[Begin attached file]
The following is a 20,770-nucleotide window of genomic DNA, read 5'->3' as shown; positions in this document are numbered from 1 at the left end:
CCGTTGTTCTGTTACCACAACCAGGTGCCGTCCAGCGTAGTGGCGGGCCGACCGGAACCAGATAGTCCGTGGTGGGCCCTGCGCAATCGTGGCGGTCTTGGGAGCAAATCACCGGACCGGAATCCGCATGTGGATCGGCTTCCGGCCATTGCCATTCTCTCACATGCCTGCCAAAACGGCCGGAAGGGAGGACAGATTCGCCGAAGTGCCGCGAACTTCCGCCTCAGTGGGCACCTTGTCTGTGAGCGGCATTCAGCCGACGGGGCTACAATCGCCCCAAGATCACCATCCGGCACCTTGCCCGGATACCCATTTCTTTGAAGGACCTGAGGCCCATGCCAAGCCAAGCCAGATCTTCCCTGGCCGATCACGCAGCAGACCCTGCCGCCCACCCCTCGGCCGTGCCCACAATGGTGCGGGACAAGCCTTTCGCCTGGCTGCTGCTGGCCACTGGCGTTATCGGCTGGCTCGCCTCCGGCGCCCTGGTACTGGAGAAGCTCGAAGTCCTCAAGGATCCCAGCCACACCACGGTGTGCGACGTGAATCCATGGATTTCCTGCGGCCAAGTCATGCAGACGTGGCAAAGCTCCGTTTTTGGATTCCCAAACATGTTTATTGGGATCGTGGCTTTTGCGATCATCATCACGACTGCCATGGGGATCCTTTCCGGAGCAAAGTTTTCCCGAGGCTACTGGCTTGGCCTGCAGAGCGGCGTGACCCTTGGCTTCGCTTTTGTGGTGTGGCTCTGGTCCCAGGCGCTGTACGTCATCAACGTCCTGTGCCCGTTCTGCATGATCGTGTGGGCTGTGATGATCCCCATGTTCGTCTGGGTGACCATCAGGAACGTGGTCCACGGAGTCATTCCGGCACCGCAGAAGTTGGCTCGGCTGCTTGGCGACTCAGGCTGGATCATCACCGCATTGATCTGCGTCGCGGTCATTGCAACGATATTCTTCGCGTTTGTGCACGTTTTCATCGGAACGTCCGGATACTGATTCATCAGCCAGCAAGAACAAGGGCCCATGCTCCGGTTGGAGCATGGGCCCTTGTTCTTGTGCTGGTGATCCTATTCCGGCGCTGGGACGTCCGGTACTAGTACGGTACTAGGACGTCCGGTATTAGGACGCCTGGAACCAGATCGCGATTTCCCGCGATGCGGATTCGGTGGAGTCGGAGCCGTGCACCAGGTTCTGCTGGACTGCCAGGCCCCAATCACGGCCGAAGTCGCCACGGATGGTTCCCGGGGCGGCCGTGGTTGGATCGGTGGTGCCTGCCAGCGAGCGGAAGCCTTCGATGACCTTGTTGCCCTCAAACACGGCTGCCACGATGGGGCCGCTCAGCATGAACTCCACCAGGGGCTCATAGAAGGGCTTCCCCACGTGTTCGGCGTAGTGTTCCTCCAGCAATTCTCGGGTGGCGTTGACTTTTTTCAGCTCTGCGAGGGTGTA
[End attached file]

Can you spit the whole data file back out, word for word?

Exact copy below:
The following is a 20,770-nucleotide window of genomic DNA, read 5'->3' as shown; positions in this document are numbered from 1 at the left end:
CCGTTGTTCTGTTACCACAACCAGGTGCCGTCCAGCGTAGTGGCGGGCCGACCGGAACCAGATAGTCCGTGGTGGGCCCTGCGCAATCGTGGCGGTCTTGGGAGCAAATCACCGGACCGGAATCCGCATGTGGATCGGCTTCCGGCCATTGCCATTCTCTCACATGCCTGCCAAAACGGCCGGAAGGGAGGACAGATTCGCCGAAGTGCCGCGAACTTCCGCCTCAGTGGGCACCTTGTCTGTGAGCGGCATTCAGCCGACGGGGCTACAATCGCCCCAAGATCACCATCCGGCACCTTGCCCGGATACCCATTTCTTTGAAGGACCTGAGGCCCATGCCAAGCCAAGCCAGATCTTCCCTGGCCGATCACGCAGCAGACCCTGCCGCCCACCCCTCGGCCGTGCCCACAATGGTGCGGGACAAGCCTTTCGCCTGGCTGCTGCTGGCCACTGGCGTTATCGGCTGGCTCGCCTCCGGCGCCCTGGTACTGGAGAAGCTCGAAGTCCTCAAGGATCCCAGCCACACCACGGTGTGCGACGTGAATCCATGGATTTCCTGCGGCCAAGTCATGCAGACGTGGCAAAGCTCCGTTTTTGGATTCCCAAACATGTTTATTGGGATCGTGGCTTTTGCGATCATCATCACGACTGCCATGGGGATCCTTTCCGGAGCAAAGTTTTCCCGAGGCTACTGGCTTGGCCTGCAGAGCGGCGTGACCCTTGGCTTCGCTTTTGTGGTGTGGCTCTGGTCCCAGGCGCTGTACGTCATCAACGTCCTGTGCCCGTTCTGCATGATCGTGTGGGCTGTGATGATCCCCATGTTCGTCTGGGTGACCATCAGGAACGTGGTCCACGGAGTCATTCCGGCACCGCAGAAGTTGGCTCGGCTGCTTGGCGACTCAGGCTGGATCATCACCGCATTGATCTGCGTCGCGGTCATTGCAACGATATTCTTCGCGTTTGTGCACGTTTTCATCGGAACGTCCGGATACTGATTCATCAGCCAGCAAGAACAAGGGCCCATGCTCCGGTTGGAGCATGGGCCCTTGTTCTTGTGCTGGTGATCCTATTCCGGCGCTGGGACGTCCGGTACTAGTACGGTACTAGGACGTCCGGTATTAGGACGCCTGGAACCAGATCGCGATTTCCCGCGATGCGGATTCGGTGGAGTCGGAGCCGTGCACCAGGTTCTGCTGGACTGCCAGGCCCCAATCACGGCCGAAGTCGCCACGGATGGTTCCCGGGGCGGCCGTGGTTGGATCGGTGGTGCCTGCCAGCGAGCGGAAGCCTTCGATGACCTTGTTGCCCTCAAACACGGCTGCCACGATGGGGCCGCTCAGCATGAACTCCACCAGGGGCTCATAGAAGGGCTTCCCCACGTGTTCGGCGTAGTGTTCCTCCAGCAATTCTCGGGTGGCGTTGACTTTTTTCAGCTCTGCGAGGGTGTA